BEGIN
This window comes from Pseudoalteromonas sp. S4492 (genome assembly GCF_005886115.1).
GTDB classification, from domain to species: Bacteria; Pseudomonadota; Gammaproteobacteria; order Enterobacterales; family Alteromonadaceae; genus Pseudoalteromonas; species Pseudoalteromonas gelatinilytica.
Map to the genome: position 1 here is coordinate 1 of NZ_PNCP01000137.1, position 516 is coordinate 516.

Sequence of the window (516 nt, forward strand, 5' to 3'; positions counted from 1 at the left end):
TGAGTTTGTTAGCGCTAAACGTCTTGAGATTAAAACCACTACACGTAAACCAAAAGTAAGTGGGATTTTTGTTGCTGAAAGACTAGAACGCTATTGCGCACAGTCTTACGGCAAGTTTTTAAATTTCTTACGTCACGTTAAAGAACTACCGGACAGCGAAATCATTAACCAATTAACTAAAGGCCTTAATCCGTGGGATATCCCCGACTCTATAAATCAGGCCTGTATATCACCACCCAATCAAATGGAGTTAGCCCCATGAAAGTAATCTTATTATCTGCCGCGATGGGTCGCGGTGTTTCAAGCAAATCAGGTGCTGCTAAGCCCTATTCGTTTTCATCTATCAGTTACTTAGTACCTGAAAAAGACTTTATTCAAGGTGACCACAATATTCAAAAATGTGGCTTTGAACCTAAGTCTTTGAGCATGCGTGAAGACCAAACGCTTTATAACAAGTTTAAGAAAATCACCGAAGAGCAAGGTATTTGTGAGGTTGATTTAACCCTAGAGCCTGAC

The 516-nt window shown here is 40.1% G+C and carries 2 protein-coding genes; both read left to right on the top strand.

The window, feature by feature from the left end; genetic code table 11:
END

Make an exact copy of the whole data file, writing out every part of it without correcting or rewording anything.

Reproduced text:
This window comes from Pseudoalteromonas sp. S4492 (genome assembly GCF_005886115.1).
GTDB classification, from domain to species: Bacteria; Pseudomonadota; Gammaproteobacteria; order Enterobacterales; family Alteromonadaceae; genus Pseudoalteromonas; species Pseudoalteromonas gelatinilytica.
Map to the genome: position 1 here is coordinate 1 of NZ_PNCP01000137.1, position 516 is coordinate 516.

Sequence of the window (516 nt, forward strand, 5' to 3'; positions counted from 1 at the left end):
TGAGTTTGTTAGCGCTAAACGTCTTGAGATTAAAACCACTACACGTAAACCAAAAGTAAGTGGGATTTTTGTTGCTGAAAGACTAGAACGCTATTGCGCACAGTCTTACGGCAAGTTTTTAAATTTCTTACGTCACGTTAAAGAACTACCGGACAGCGAAATCATTAACCAATTAACTAAAGGCCTTAATCCGTGGGATATCCCCGACTCTATAAATCAGGCCTGTATATCACCACCCAATCAAATGGAGTTAGCCCCATGAAAGTAATCTTATTATCTGCCGCGATGGGTCGCGGTGTTTCAAGCAAATCAGGTGCTGCTAAGCCCTATTCGTTTTCATCTATCAGTTACTTAGTACCTGAAAAAGACTTTATTCAAGGTGACCACAATATTCAAAAATGTGGCTTTGAACCTAAGTCTTTGAGCATGCGTGAAGACCAAACGCTTTATAACAAGTTTAAGAAAATCACCGAAGAGCAAGGTATTTGTGAGGTTGATTTAACCCTAGAGCCTGAC

The 516-nt window shown here is 40.1% G+C and carries 2 protein-coding genes; both read left to right on the top strand.

The window, feature by feature from the left end; genetic code table 11: